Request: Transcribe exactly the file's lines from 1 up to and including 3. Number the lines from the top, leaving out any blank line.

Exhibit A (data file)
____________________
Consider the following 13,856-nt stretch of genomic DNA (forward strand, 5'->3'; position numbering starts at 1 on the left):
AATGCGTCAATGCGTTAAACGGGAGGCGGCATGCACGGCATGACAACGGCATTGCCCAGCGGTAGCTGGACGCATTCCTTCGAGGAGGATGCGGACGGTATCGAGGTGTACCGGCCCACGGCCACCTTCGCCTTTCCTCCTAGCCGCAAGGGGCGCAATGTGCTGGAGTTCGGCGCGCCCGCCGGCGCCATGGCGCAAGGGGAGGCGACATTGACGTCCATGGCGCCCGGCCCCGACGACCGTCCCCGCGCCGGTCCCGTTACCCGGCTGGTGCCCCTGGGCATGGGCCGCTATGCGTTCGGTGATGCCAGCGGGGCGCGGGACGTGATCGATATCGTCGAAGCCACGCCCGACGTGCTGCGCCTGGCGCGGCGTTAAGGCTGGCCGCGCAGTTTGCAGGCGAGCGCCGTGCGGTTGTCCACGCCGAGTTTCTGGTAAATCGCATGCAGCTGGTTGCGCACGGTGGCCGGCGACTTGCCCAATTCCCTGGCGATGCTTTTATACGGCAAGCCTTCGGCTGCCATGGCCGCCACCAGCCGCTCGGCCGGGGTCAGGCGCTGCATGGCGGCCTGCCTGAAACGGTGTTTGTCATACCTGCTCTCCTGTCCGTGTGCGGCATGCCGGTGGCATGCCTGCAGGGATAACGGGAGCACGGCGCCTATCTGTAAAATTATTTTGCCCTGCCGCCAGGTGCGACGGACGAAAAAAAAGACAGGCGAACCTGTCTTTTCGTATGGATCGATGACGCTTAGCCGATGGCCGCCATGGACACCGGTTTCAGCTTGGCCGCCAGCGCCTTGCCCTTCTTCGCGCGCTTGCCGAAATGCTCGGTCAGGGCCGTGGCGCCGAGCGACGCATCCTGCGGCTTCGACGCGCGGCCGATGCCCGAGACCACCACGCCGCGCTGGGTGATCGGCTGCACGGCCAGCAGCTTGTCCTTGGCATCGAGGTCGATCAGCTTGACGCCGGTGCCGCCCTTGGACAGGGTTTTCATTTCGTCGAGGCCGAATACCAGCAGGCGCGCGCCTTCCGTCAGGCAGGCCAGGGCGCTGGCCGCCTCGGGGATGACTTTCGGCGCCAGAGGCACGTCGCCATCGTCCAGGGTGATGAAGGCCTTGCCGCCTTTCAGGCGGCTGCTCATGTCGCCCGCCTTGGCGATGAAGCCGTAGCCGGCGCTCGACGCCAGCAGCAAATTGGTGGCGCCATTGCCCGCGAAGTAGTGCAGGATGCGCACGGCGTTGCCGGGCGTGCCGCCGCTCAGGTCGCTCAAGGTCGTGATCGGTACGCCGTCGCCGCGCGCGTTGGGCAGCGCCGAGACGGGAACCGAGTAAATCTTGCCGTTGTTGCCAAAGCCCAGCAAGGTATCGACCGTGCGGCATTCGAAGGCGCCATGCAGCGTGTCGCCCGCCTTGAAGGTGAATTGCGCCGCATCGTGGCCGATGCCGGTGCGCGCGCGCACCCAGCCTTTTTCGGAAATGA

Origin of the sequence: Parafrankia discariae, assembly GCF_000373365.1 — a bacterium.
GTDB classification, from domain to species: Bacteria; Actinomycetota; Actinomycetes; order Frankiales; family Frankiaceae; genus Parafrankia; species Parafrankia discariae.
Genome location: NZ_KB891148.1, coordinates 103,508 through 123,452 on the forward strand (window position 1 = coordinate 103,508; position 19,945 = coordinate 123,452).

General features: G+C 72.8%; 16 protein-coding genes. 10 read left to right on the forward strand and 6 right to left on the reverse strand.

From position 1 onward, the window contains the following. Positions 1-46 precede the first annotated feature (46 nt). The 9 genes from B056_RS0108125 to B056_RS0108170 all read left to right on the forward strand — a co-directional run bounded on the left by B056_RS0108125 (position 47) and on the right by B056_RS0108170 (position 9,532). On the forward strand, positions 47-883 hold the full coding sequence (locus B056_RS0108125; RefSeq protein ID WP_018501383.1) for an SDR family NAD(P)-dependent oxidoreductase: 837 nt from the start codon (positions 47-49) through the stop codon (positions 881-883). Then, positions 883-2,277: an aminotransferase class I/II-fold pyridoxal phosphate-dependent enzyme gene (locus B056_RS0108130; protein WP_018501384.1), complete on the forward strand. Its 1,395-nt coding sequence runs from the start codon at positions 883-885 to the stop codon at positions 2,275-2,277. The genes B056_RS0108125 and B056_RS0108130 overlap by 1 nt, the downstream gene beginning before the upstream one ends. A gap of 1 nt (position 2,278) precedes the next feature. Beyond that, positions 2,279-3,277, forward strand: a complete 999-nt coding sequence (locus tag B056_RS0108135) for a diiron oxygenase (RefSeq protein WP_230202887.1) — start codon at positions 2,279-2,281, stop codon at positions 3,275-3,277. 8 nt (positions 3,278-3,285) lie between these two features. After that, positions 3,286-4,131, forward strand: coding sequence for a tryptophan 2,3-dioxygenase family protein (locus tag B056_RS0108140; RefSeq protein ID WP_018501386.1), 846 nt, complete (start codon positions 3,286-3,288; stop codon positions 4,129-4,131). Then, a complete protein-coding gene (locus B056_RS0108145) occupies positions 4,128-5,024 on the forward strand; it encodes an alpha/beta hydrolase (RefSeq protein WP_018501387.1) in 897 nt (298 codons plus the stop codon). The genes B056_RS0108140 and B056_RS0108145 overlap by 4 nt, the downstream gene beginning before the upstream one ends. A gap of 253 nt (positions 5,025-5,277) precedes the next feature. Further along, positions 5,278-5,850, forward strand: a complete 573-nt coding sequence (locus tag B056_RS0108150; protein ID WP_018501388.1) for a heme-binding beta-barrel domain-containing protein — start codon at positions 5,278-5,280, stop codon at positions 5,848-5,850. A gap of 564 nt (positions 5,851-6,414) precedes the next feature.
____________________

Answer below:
Consider the following 13,856-nt stretch of genomic DNA (forward strand, 5'->3'; position numbering starts at 1 on the left):
AATGCGTCAATGCGTTAAACGGGAGGCGGCATGCACGGCATGACAACGGCATTGCCCAGCGGTAGCTGGACGCATTCCTTCGAGGAGGATGCGGACGGTATCGAGGTGTACCGGCCCACGGCCACCTTCGCCTTTCCTCCTAGCCGCAAGGGGCGCAATGTGCTGGAGTTCGGCGCGCCCGCCGGCGCCATGGCGCAAGGGGAGGCGACATTGACGTCCATGGCGCCCGGCCCCGACGACCGTCCCCGCGCCGGTCCCGTTACCCGGCTGGTGCCCCTGGGCATGGGCCGCTATGCGTTCGGTGATGCCAGCGGGGCGCGGGACGTGATCGATATCGTCGAAGCCACGCCCGACGTGCTGCGCCTGGCGCGGCGTTAAGGCTGGCCGCGCAGTTTGCAGGCGAGCGCCGTGCGGTTGTCCACGCCGAGTTTCTGGTAAATCGCATGCAGCTGGTTGCGCACGGTGGCCGGCGACTTGCCCAATTCCCTGGCGATGCTTTTATACGGCAAGCCTTCGGCTGCCATGGCCGCCACCAGCCGCTCGGCCGGGGTCAGGCGCTGCATGGCGGCCTGCCTGAAACGGTGTTTGTCATACCTGCTCTCCTGTCCGTGTGCGGCATGCCGGTGGCATGCCTGCAGGGATAACGGGAGCACGGCGCCTATCTGTAAAATTATTTTGCCCTGCCGCCAGGTGCGACGGACGAAAAAAAAGACAGGCGAACCTGTCTTTTCGTATGGATCGATGACGCTTAGCCGATGGCCGCCATGGACACCGGTTTCAGCTTGGCCGCCAGCGCCTTGCCCTTCTTCGCGCGCTTGCCGAAATGCTCGGTCAGGGCCGTGGCGCCGAGCGACGCATCCTGCGGCTTCGACGCGCGGCCGATGCCCGAGACCACCACGCCGCGCTGGGTGATCGGCTGCACGGCCAGCAGCTTGTCCTTGGCATCGAGGTCGATCAGCTTGACGCCGGTGCCGCCCTTGGACAGGGTTTTCATTTCGTCGAGGCCGAATACCAGCAGGCGCGCGCCTTCCGTCAGGCAGGCCAGGGCGCTGGCCGCCTCGGGGATGACTTTCGGCGCCAGAGGCACGTCGCCATCGTCCAGGGTGATGAAGGCCTTGCCGCCTTTCAGGCGGCTGCTCATGTCGCCCGCCTTGGCGATGAAGCCGTAGCCGGCGCTCGACGCCAGCAGCAAATTGGTGGCGCCATTGCCCGCGAAGTAGTGCAGGATGCGCACGGCGTTGCCGGGCGTGCCGCCGCTCAGGTCGCTCAAGGTCGTGATCGGTACGCCGTCGCCGCGCGCGTTGGGCAGCGCCGAGACGGGAACCGAGTAAATCTTGCCGTTGTTGCCAAAGCCCAGCAAGGTATCGACCGTGCGGCATTCGAAGGCGCCATGCAGCGTGTCGCCCGCCTTGAAGGTGAATTGCGCCGCATCGTGGCCGATGCCGGTGCGCGCGCGCACCCAGCCTTTTTCGGAAATGA

Origin of the sequence: Parafrankia discariae, assembly GCF_000373365.1 — a bacterium.